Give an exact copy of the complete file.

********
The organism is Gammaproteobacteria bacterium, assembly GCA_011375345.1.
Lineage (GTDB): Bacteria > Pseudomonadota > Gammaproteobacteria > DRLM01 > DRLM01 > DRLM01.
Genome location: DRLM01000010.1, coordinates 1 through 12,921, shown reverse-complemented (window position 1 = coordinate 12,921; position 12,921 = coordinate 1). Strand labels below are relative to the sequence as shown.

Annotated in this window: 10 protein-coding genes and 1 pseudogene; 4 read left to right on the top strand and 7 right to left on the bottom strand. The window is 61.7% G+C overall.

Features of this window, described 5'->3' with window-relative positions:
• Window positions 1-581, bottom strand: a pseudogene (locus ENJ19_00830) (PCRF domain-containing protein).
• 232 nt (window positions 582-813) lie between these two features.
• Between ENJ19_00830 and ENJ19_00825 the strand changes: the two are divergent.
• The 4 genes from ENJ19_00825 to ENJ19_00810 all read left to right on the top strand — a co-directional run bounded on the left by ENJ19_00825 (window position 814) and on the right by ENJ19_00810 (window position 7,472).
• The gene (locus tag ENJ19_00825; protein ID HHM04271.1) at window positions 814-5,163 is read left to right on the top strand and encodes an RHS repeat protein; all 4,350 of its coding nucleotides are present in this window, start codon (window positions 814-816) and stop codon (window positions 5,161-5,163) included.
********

The organism is Gammaproteobacteria bacterium, assembly GCA_011375345.1.
Lineage (GTDB): Bacteria > Pseudomonadota > Gammaproteobacteria > DRLM01 > DRLM01 > DRLM01.
Genome location: DRLM01000010.1, coordinates 1 through 12,921, shown reverse-complemented (window position 1 = coordinate 12,921; position 12,921 = coordinate 1). Strand labels below are relative to the sequence as shown.

Annotated in this window: 10 protein-coding genes and 1 pseudogene; 4 read left to right on the top strand and 7 right to left on the bottom strand. The window is 61.7% G+C overall.

Features of this window, described 5'->3' with window-relative positions:
• Window positions 1-581, bottom strand: a pseudogene (locus ENJ19_00830) (PCRF domain-containing protein).
• 232 nt (window positions 582-813) lie between these two features.
• Between ENJ19_00830 and ENJ19_00825 the strand changes: the two are divergent.
• The 4 genes from ENJ19_00825 to ENJ19_00810 all read left to right on the top strand — a co-directional run bounded on the left by ENJ19_00825 (window position 814) and on the right by ENJ19_00810 (window position 7,472).
• The gene (locus tag ENJ19_00825; protein ID HHM04271.1) at window positions 814-5,163 is read left to right on the top strand and encodes an RHS repeat protein; all 4,350 of its coding nucleotides are present in this window, start codon (window positions 814-816) and stop codon (window positions 5,161-5,163) included.